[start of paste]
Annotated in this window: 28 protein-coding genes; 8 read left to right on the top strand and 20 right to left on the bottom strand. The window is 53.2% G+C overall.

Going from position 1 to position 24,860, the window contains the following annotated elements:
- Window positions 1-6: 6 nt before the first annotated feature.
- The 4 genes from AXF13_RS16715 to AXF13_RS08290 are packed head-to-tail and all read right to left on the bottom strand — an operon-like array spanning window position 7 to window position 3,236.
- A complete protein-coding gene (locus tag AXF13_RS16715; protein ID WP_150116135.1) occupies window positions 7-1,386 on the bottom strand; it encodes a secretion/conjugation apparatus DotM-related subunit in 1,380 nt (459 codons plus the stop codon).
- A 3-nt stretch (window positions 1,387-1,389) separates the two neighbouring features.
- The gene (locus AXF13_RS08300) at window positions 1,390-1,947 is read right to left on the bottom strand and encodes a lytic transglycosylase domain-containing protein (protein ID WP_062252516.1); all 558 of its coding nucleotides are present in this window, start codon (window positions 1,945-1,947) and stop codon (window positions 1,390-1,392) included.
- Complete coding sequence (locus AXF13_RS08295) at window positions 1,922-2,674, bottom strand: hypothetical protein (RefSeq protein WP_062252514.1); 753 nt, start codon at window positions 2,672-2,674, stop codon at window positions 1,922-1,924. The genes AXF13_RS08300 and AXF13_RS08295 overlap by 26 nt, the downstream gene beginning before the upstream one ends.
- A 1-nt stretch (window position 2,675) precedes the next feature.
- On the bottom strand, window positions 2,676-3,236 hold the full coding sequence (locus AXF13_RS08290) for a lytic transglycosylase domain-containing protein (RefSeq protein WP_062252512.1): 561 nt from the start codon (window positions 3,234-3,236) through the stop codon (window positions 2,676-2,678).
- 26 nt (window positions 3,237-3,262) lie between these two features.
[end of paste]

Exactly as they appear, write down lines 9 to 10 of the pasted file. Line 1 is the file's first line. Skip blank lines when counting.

- A 1-nt stretch (window position 2,675) precedes the next feature.
- On the bottom strand, window positions 2,676-3,236 hold the full coding sequence (locus AXF13_RS08290) for a lytic transglycosylase domain-containing protein (RefSeq protein WP_062252512.1): 561 nt from the start codon (window positions 3,234-3,236) through the stop codon (window positions 2,676-2,678).